Pupils at the Order’s school for refugee children in Kilis, Turkey, near the Syrian border.
Currently they operate 1,500 hospitals, including a field hospital for Syrian refugees at Kilis, on the Turkish border and offer medical and legal aid to migrants in several European countries. Quick to respond after a natural disaster, they’ve deployed teams to Asia after typhoons, Africa following famines and Haiti after it’s earthquakes.
The Order also implements care for leprosy, cholera and HIV in Africa, Asia and South America. Interventions aren’t just limited to remote areas though: one of the organization’s hospitals is in California, and serves people who can’t otherwise afford healthcare.
Through their NGO aid agency Malteser International, the Order is also implementing over 100 projects in 20 countries. In 2016 alone, Malteser International spent 9.5 million euros in Africa, 31 million euros in Asia, 2.2 million euros in the Americas and 3 million euros in Europe.
All in all, the Order of Malta’s humanitarian and medical projects span 120 countries.
The Order’s relationship with the Republic of Malta
The Republic of Malta granted the use of Fort St Angelo in Birgu to the Sovereign Military Order of Malta, as detailed in a bilateral agreement signed between the two parties in 1998 and ratified in 2001. While the agreement is intended to last for 99 years, the Maltese government has retained the right to unilaterally cancel it after 50 years.
The Order’s Flag being flown together with the Republic of Malta’s flag at Fort St. Angelo.
The Order also gave up rights to grant asylum in Malta, and differently from their properties in Italy, Maltese law still applies inside Fort St Angelo.
The Grand Master’s fallout with the Pope
The Order currently doesn’t have a Grand Master, after Fra’ Matthew Festing resigned in early 2017 following a dispute with the Vatican. Festing had fired the order’s Grand Chancellor for allowing a project to distribute contraception to the poor, on grounds of Catholicism’s policy on contraception.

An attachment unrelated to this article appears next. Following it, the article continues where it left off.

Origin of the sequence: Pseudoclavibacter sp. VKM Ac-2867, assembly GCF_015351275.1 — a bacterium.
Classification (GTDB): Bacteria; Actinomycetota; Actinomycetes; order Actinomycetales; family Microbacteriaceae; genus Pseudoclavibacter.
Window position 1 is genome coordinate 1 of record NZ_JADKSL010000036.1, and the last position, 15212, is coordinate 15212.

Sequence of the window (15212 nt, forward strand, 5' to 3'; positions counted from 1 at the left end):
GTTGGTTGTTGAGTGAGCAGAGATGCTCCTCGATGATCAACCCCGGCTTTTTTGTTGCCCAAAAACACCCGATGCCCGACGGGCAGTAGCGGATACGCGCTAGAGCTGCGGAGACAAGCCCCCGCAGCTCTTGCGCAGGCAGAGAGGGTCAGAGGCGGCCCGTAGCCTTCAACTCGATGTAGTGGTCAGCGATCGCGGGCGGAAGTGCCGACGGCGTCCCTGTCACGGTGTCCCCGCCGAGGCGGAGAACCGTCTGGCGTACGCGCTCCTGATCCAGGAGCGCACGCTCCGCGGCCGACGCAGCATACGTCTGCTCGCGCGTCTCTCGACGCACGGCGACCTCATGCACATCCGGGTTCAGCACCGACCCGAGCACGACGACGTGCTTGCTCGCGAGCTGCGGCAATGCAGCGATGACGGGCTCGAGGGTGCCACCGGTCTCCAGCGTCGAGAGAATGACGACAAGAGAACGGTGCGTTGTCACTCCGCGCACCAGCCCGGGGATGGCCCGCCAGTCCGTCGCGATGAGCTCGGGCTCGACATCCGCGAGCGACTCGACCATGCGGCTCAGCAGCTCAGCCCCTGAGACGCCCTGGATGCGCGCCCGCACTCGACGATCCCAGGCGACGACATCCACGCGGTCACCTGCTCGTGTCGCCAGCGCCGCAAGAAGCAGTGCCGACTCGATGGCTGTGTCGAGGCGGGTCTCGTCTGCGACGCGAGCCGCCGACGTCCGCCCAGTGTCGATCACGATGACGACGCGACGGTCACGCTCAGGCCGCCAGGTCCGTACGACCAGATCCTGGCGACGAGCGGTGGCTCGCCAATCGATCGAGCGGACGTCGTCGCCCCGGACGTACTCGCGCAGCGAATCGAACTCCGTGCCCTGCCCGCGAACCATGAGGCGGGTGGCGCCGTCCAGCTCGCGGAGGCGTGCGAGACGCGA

Grand Chancellor Albrecht Freiherr von Boeselager however appealed to Pope Francis, who ordered a commission to investigate the matter. Seeing it as an affront to the Order’s sovereignty, Festing insisted that the Order itself be allowed to set up a commission internally – the Vatican not only refused, but began attempting to discredit that internal commission’s members.
Former Grand Master Fra’ Matthew Festing (left) and Grand Chancellor Albrecht Freiherr von Boeselager (right).
Festing was only the third ever Briton to serve as Grand Master, and was perceived as a leader of the more conservative elements within the Order, while others like Grand Chancellor Boeselager were more open to Pope Francis’s non-traditional approach to the religion. Boeselager has since been reappointed as Chancellor.
What does the future of the Order look like 10 centuries on?
Despite the modernisation pains, it looks like the Order’s image is being rebranded to fit in better with the times. In June 2017 for instance, Fra’ Giacomo Dalla Torre del Tempio di Sanguinetto, acting leader, ditched the Order’s longstanding tradition of wearing military attire and met the Pope donning a business suit. While that seems relatively insignificant to us, it was the first time tradition was broken in over 900 years – and the symbolism didn’t go unnoticed by Catholic news websites.
Lieutenant Grand Master Fra’ Giacomo Dalla Torre del Tempio di Sanguinetto, currently acting as leader, meeting Pope Francis.
Officially, the Order’s constitution is also in a process of reform, and with people like Boeselager back in the Order and swearing their loyalty to the current Pope, it’s probable that some of the changes sweeping the Vatican will soon be likewise realised in Palazzo Malta.
In one respect however, the Order pledge to remain steadfast. In the last forward he authored as Grand Master, Fra’ Matthew Festing wrote:
daily acts of love and help of man to man are the great tradition of our Order… For as long as poverty, disease and loneliness exist, we will be there.